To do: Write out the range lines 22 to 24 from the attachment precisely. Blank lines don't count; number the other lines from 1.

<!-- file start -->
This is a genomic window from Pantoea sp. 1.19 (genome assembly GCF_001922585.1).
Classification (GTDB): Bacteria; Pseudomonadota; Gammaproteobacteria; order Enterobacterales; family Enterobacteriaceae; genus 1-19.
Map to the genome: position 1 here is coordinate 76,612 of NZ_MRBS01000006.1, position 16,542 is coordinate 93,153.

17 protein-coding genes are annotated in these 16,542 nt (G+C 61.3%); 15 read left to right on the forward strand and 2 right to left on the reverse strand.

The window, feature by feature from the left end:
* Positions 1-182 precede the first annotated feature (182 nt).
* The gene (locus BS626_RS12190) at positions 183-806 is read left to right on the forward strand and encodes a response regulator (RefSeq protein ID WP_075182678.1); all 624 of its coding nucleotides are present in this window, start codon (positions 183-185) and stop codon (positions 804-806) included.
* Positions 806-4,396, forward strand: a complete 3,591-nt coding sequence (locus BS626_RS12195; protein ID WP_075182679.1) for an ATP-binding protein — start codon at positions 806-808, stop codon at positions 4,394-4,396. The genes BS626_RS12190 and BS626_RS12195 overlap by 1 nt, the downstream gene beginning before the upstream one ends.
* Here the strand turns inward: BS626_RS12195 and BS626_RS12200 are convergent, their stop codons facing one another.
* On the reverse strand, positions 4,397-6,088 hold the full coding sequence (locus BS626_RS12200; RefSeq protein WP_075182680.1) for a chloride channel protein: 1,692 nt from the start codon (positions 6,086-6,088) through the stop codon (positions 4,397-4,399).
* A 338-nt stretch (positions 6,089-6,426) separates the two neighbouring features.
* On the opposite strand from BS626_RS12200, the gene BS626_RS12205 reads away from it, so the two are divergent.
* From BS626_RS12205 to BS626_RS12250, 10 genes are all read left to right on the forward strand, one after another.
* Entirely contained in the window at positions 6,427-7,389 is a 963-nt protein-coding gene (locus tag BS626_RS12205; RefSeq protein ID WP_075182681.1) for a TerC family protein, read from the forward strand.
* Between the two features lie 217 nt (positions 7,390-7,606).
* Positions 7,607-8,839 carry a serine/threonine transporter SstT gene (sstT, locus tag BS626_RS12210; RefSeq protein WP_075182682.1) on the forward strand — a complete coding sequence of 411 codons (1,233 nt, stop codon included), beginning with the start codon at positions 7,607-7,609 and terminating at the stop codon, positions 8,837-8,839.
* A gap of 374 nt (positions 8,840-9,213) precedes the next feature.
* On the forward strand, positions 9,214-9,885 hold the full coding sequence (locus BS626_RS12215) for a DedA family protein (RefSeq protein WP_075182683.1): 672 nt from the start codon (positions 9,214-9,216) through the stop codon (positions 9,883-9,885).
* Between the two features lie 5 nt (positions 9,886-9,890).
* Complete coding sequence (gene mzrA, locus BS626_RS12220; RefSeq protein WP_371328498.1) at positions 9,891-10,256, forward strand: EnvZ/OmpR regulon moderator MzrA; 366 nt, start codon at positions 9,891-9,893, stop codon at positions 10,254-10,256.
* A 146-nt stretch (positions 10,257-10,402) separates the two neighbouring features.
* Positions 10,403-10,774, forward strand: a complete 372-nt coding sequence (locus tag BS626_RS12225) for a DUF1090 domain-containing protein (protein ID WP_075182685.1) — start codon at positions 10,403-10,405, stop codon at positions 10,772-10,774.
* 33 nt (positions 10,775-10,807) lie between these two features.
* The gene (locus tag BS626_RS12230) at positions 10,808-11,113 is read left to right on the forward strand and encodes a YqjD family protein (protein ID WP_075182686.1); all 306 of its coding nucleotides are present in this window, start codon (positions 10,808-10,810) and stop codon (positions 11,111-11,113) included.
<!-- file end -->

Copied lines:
* Positions 10,403-10,774, forward strand: a complete 372-nt coding sequence (locus tag BS626_RS12225) for a DUF1090 domain-containing protein (protein ID WP_075182685.1) — start codon at positions 10,403-10,405, stop codon at positions 10,772-10,774.
* 33 nt (positions 10,775-10,807) lie between these two features.
* The gene (locus tag BS626_RS12230) at positions 10,808-11,113 is read left to right on the forward strand and encodes a YqjD family protein (protein ID WP_075182686.1); all 306 of its coding nucleotides are present in this window, start codon (positions 10,808-10,810) and stop codon (positions 11,111-11,113) included.